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Thursday, 10 January, 2002, 06:07 GMT
No survivors in US plane crash
KC-130 like the one which crashed
The crew of the crashed plane included a woman
The American Defence Department has announced that all seven marines on board a military plane that crashed in Pakistan on Wednesday were killed in the incident.

The Pentagon released the names of the dead, who included six men and the first female member of the US services to have died since the beginning of the military campaign in Afghanistan three months ago.

Crew members killed
Captain Matthew W Bancroft
Captain Daniel G McCollum
Gunnery Sergeant Stephen L Bryson
Staff Sergeant Scott N Germosen
Sergeant Nathan P Hays
Lance Corporal Bryan P Bertrand
Sergeant Jeannette L Winters

Officials said the exact cause for the crash was unknown. It occured during an approach to Shamsi airfield, about 280 km (170 miles) south-west of Quetta in Baluchistan province, which is used by US forces operating in neighbouring Afghanistan.

The KC-130 is an aircraft routinely used by US Marines for in-flight refuelling of helicopters.

It had been on a multi-stop mission originating in Jacobabad, east of Shamsi, when it came down in a remote, sparsely-populated area at about 2015 local time (1515 GMT) on Wednesday.

The Pentagon has said it does not believe hostile action was responsible for the crash.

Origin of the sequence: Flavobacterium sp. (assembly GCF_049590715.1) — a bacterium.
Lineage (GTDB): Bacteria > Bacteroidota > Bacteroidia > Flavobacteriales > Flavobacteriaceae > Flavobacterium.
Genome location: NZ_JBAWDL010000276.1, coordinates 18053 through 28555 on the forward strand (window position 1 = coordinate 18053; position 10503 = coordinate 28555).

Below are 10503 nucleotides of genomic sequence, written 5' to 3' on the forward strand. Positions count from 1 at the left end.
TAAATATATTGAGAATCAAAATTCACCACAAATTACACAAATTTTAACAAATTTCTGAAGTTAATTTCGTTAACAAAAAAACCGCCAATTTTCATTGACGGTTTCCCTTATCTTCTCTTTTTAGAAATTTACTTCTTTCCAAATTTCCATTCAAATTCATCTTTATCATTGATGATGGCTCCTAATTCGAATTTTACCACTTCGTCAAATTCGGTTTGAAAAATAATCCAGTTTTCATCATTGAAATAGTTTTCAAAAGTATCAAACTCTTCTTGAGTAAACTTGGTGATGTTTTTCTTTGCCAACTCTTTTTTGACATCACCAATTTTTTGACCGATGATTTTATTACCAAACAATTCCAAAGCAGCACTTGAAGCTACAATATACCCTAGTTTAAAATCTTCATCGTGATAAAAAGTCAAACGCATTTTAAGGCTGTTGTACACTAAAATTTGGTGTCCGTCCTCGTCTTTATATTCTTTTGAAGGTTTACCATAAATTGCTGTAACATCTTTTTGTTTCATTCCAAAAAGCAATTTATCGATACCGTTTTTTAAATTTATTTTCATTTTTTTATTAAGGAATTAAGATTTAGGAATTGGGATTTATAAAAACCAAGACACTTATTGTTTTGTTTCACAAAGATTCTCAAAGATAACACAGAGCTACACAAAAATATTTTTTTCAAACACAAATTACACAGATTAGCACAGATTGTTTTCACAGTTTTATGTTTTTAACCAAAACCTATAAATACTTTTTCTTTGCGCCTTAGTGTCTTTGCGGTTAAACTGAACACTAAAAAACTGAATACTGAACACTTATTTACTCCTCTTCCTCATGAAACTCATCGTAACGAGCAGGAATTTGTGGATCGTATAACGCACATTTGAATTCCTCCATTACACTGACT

Site secured

Eyewitnesses are quoted as saying they saw flames coming from the plane before it crashed.


Our hearts and prayers go out to the families of the soldiers but I want to remind them that the cause that we are now engaged in is just and noble - the cause is freedom

US President George W Bush
"Residents saw flames from the burning plane before it crashed into the Lundi mountains," local reporter Saeed Malangzai told the Associated Press news agency.

US Marines and Pakistani personnel have reached and secured the crash site, but the terrain has hampered the recovery of bodies, said a US Central Command spokesman.

"We made it to the crash site on foot," said Major Randy Sandoz.

"But they were unable to remain there. It is a very steep grade and they were unable to get footing. The site is secure."


The US, which launched a military campaign against Afghanistan's Taleban rulers in early October, has continued to carry out air strikes in the hope of rooting out remaining members of Osama Bin Laden's al-Qaeda network.

Last month, a US Marine helicopter burst into flames after crashing near a US held airstrip in southern Afghanistan, injuring one Marine on board and one on the ground.

President George W Bush conveyed his condolences to the dead crew's families but said those killed had been fighting in a "just and noble" cause.

"The cause is freedom and this nation will not rest until we've achieved our objective," he said.

 WATCH/LISTEN
 ON THIS STORY
The BBC's Richard Lister in Washington
"What caused the crash is unclear"
Military aviation writer Robert Hewson
"Up until now the loss of life and the number of operational incidents has been remarkably low"
See also:

06 Jan 02 | South Asia
US 'resumes Afghan bombing'
02 Jan 02 | South Asia
Analysis: Al-Qaeda to struggle on
18 Dec 01 | South Asia
Bin Laden's disappearing act
03 Nov 01 | South Asia
US scorns Taleban helicopter claim
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